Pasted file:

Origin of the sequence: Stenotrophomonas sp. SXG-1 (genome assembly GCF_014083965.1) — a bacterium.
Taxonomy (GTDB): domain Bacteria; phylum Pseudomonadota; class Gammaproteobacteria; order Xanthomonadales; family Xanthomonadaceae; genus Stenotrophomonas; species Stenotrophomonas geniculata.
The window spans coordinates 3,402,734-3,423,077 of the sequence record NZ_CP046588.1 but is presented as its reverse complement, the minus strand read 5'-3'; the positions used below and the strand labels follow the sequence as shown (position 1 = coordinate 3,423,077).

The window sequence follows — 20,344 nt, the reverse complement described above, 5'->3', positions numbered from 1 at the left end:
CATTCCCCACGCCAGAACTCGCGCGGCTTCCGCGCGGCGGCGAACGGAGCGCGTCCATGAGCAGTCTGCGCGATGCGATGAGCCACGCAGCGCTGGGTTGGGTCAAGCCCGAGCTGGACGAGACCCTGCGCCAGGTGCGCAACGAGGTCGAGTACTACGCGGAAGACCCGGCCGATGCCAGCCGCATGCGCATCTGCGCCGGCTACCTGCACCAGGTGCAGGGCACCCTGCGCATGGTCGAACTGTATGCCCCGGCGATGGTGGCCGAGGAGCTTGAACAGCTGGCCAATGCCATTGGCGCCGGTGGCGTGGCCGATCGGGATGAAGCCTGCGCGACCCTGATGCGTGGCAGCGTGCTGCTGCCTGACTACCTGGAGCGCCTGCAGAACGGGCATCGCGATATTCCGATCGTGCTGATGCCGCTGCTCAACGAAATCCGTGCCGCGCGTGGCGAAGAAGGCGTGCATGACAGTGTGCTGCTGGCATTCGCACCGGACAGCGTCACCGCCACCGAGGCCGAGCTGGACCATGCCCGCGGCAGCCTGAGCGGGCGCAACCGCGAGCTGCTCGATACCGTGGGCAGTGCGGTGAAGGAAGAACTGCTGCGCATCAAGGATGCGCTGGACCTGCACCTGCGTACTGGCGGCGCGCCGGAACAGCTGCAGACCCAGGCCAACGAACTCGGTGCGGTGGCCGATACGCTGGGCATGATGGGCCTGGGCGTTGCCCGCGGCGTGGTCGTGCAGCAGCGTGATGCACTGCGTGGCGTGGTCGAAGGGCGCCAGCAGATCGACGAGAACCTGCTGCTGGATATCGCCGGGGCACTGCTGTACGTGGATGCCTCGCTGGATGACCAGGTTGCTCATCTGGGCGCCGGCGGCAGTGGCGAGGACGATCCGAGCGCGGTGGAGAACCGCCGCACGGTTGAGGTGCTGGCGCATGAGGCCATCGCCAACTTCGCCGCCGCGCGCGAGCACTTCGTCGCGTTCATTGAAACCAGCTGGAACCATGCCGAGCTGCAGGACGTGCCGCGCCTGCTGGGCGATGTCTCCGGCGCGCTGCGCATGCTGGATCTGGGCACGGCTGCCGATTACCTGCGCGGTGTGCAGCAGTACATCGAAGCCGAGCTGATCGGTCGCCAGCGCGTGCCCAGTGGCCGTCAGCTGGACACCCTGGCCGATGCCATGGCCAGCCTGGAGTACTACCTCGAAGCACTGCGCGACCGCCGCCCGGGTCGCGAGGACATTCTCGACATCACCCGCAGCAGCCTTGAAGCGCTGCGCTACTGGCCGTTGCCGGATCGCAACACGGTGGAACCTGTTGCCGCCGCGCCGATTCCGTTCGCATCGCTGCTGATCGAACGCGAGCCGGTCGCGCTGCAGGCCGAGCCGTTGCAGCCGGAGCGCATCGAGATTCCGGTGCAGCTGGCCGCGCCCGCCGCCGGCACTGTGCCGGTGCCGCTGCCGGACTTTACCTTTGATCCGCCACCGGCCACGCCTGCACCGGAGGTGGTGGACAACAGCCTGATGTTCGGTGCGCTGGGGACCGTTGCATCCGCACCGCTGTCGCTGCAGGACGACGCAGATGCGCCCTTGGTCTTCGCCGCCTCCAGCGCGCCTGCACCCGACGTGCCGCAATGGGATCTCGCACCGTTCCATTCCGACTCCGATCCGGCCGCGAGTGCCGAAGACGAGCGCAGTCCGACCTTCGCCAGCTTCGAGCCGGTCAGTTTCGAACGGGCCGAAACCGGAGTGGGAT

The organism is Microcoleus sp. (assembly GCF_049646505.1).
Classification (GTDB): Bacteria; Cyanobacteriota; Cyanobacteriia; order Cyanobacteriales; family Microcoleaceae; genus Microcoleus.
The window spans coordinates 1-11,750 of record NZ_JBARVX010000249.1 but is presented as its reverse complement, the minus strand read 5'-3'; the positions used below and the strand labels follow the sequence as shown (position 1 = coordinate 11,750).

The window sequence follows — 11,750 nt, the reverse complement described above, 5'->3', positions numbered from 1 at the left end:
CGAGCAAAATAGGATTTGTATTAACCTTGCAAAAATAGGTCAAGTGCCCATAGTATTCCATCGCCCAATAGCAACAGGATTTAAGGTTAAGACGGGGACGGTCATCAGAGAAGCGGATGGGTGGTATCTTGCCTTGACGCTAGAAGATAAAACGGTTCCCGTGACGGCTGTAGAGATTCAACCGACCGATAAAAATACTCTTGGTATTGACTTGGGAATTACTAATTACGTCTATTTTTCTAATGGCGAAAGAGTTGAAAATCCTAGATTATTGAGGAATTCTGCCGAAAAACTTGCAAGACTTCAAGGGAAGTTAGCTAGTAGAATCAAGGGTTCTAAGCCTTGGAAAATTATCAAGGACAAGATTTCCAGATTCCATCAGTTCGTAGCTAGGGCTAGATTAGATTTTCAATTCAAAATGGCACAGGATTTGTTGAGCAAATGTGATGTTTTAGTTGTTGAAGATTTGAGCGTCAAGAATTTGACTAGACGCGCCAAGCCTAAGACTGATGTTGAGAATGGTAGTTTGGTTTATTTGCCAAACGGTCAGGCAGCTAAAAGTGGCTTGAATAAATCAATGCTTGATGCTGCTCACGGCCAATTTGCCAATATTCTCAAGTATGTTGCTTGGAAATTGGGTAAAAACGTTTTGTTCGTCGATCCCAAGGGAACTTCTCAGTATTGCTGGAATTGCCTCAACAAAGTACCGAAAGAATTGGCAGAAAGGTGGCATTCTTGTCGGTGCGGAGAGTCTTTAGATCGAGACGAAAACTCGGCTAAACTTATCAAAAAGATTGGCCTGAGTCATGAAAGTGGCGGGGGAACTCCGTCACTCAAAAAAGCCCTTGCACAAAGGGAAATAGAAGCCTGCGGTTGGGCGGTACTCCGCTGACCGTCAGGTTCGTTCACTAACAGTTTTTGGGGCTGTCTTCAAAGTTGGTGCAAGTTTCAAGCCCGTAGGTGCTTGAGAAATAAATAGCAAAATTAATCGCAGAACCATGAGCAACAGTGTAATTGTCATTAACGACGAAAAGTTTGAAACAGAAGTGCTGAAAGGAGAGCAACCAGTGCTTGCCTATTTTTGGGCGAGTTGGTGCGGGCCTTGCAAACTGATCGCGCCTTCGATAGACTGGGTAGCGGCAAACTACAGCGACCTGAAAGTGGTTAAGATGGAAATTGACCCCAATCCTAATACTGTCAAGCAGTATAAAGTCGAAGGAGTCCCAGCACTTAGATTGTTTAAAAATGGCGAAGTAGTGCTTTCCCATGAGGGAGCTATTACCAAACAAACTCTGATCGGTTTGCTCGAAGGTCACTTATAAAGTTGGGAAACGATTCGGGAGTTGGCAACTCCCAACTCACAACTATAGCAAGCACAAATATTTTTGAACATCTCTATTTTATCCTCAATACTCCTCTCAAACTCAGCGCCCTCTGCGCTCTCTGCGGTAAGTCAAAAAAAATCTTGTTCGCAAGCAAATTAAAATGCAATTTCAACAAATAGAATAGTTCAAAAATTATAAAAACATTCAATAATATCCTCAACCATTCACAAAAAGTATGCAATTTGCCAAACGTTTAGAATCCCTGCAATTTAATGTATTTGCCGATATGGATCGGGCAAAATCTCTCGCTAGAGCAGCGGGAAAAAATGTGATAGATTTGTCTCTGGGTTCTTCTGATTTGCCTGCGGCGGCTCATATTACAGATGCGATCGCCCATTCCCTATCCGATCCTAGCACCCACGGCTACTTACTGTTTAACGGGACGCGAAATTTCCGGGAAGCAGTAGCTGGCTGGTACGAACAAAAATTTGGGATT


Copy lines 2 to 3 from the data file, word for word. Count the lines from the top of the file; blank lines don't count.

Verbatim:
Taxonomy (GTDB): domain Bacteria; phylum Pseudomonadota; class Gammaproteobacteria; order Xanthomonadales; family Xanthomonadaceae; genus Stenotrophomonas; species Stenotrophomonas geniculata.
The window spans coordinates 3,402,734-3,423,077 of the sequence record NZ_CP046588.1 but is presented as its reverse complement, the minus strand read 5'-3'; the positions used below and the strand labels follow the sequence as shown (position 1 = coordinate 3,423,077).